WASHINGTON — Landmark legislation to curb U.S. greenhouse-gas emissions was approved by the House of Representatives in a close vote late Friday, securing an initial victory for a cornerstone of President Barack Obama’s agenda.
The 1,200 page bill — formally known as the "American Clean Energy and Security Act" — will reach into almost every corner of the U.S. economy. By putting a price on emissions of greenhouse gases, such as carbon dioxide, the bill would affect the way electricity is generated, how homes and offices are designed, how foreign trade is conducted and how much Americans pay to drive cars or to heat their homes.
The House climate bill, approved by a 219-212 vote Friday evening, would mandate that 15% of the nation’s electricity come from renewable sources such as wind and solar power by 2020, potentially expanding the market and profit potential for companies in those sectors. Towards that goal, it seeks to boost nascent industries such as wind-generated electricity and solar power.
But it isn’t clear how much of the sprawling House bill will survive in the Senate, where moderate Democrats and Republicans could form a majority that backs less ambitious action. Among the potential problem areas: the House bill has a provision that would impose tariffs on goods imported from countries that don’t match U.S. carbon dioxide restrictions — a slap at China and India that some business interests fear could provoke a trade war.
Business factions split on the measure. The Edison Electric Institute, which represents investor-owned utilities, backs it. Other companies — particularly those with big investments in alternatives to fossil fuels — praised the vote. "The House has taken an important first step on a road that will help the industry scale to a point at which we no longer need government incentives," said Bryan Ashley, vice president of Suniva, Inc., a Georgia-based solar cell manufacturer.
The U.S. Chamber of Commerce and the National Association of Manufacturers lobbied against passage. Groups that represent airlines, oil producers and mining companies expressed disappointment, saying the bill, if enacted, would lead to onerous new costs to consumers. "It will affect every aspect of the American economy, harming our ability to compete in the world and provide secure and affordable energy to American consumers and businesses," the National Mining Association said in a statement.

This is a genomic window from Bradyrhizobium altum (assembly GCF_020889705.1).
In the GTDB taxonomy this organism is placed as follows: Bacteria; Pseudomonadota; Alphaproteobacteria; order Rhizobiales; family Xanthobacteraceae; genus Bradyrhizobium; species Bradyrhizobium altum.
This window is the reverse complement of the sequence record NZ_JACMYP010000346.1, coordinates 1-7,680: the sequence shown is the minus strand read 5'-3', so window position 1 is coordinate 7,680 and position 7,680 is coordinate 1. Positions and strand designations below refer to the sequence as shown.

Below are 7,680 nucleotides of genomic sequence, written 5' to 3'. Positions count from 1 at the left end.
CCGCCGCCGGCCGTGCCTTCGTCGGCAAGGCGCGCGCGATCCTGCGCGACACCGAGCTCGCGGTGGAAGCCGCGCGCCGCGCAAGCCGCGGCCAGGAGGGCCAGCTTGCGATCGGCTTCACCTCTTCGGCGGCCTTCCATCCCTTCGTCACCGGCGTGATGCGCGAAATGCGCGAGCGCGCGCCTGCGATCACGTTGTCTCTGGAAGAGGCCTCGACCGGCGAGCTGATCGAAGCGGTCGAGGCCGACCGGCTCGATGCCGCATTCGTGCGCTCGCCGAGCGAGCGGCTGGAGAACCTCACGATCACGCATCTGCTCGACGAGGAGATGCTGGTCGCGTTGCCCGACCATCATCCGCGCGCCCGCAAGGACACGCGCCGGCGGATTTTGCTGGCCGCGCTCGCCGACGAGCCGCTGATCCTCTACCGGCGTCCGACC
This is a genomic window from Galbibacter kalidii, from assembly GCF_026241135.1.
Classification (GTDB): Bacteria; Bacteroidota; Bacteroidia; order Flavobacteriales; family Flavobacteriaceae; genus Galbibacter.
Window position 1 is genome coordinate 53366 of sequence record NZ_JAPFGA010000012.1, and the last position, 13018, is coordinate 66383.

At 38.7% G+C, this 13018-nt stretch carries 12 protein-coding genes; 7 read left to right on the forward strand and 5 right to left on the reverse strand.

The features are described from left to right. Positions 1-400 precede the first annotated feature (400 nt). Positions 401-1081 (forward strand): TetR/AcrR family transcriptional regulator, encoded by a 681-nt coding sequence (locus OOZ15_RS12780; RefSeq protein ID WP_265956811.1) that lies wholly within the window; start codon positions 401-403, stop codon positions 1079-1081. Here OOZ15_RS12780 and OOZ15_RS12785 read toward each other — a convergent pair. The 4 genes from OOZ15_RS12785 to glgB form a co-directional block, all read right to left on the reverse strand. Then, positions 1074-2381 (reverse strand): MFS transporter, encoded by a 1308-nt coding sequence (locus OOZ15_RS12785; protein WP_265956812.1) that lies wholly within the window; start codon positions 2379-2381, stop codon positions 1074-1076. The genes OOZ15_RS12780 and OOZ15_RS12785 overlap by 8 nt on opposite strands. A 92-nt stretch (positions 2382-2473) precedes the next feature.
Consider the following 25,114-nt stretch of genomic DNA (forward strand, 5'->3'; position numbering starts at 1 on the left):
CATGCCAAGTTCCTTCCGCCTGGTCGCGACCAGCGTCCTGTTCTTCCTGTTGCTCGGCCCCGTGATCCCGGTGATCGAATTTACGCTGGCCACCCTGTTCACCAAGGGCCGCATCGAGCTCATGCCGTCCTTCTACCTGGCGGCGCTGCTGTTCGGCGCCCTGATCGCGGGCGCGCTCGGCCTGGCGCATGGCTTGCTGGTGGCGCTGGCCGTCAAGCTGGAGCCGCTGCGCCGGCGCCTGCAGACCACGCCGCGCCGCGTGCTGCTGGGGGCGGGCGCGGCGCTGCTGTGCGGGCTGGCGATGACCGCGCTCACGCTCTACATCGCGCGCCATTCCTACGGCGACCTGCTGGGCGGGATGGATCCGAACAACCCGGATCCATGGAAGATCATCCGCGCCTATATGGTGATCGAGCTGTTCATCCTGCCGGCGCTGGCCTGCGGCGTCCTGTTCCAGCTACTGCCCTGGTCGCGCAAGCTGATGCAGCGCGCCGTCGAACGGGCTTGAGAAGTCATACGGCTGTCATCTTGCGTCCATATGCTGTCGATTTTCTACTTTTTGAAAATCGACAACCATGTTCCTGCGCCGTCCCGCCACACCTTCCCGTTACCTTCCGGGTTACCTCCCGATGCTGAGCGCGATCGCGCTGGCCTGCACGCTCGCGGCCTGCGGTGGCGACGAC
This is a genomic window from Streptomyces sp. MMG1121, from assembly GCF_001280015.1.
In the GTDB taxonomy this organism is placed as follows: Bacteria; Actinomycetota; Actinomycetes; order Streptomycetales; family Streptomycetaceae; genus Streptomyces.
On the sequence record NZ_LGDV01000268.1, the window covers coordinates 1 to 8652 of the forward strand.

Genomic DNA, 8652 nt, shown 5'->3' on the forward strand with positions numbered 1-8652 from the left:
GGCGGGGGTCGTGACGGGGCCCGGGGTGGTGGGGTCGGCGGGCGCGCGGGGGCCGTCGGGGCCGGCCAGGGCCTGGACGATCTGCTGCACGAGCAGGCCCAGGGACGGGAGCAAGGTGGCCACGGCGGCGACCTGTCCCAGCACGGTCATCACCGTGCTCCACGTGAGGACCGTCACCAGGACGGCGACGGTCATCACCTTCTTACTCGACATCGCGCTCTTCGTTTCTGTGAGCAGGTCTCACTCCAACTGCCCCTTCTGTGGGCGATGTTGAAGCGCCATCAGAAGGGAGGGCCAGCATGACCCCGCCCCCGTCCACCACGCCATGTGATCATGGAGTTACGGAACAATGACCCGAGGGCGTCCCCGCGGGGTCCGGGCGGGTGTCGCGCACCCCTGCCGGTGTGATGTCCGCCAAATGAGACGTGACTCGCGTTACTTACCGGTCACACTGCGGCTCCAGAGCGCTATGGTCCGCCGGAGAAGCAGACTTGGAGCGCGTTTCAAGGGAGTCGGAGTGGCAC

Mr. Obama and House leaders struggled to win over a large group of rank-and-file Democrats who expressed doubts about the climate bill. The president lobbied hard personally and through top aides to secure votes from wavering members over the past several days. But in the end, 44 Democrats defected, joining 168 Republicans in opposition. Eight Republicans crossed party lines to support the bill.
Mr. Obama and other top Democrats insisted the measure will spur job-creating investments in "green" technologies, while lessening U.S. reliance on foreign oil. They said the fear that higher energy costs will result is overblown, in part because savings from energy-efficiency investments could offset most or all of the costs to consumers.
The nonpartisan Congressional Budget Office has estimated the bill would have a modest impact on family budgets. The CBO projected an annual economy-wide cost in 2020 of $22 billion, or about $175 per household. The CBO’s study didn’t consider the broader effect of the legislation on employment or gross domestic product.
Republicans argued that the CBO’s estimate lowballs the actual cost of the bill for families. They contended the measure amounted to a job-killing tax on consumers and businesses. "The Waxman-Markey bill promises to destroy our standard of living," said Rep. Frank Lucas (R., Okla.).
House Minority Leader John Boehner lambasted the Democratic bill for more than an hour Friday evening before the final vote. He mocked provisions covering everything from energy-efficient loan standards for Fannie Mae and Freddie Mac to the definition of "renewable biomass" to the establishment of "green" banking centers. "Is there anything we’re not regulating in this bill?" he said.
Speaker Nancy Pelosi (D., Calif.) followed Mr. Boehner to close debate, but spoke only briefly to urge passage. "Just remember these four words: Jobs, jobs, jobs and jobs," she said, reinforcing her party’s portrayal of the bill as good for the economy.
The big-money piece of the bill is a proposal to require companies to buy permits to emit carbon dioxide and other greenhouse gases that scientists have linked to changes in the earth’s climate, causing such phenomena as melting polar ice caps. The bill would put caps on those emissions, with the goal of reducing overall U.S. greenhouse gas emissions by 17% from 2005 levels by the year 2020, and 83% by mid-century.
In a series of deals meant to ease the impact on businesses and their customers, Democratic leaders agreed to give away to the business community more than 60% of pollution permits in the early years of the program.
Supporters say the bill will have a modest impact on electricity ratepayers, and in many cases will save them money. That is because the legislation directs state regulators to make sure electricity-producing utilities that receive free pollution permits pass along the savings.
The measure could result in higher gasoline and diesel prices. But New Energy Finance, an energy consultant, said it expects gasoline prices to rise about 17 cents a gallon, a relatively small amount compared with recent fluctuations in pump prices.
The legislation also would let companies avoid cutting their own emissions by purchasing "offsets" — activities such as protecting rainforests in Brazil — that are deemed climate-friendly.
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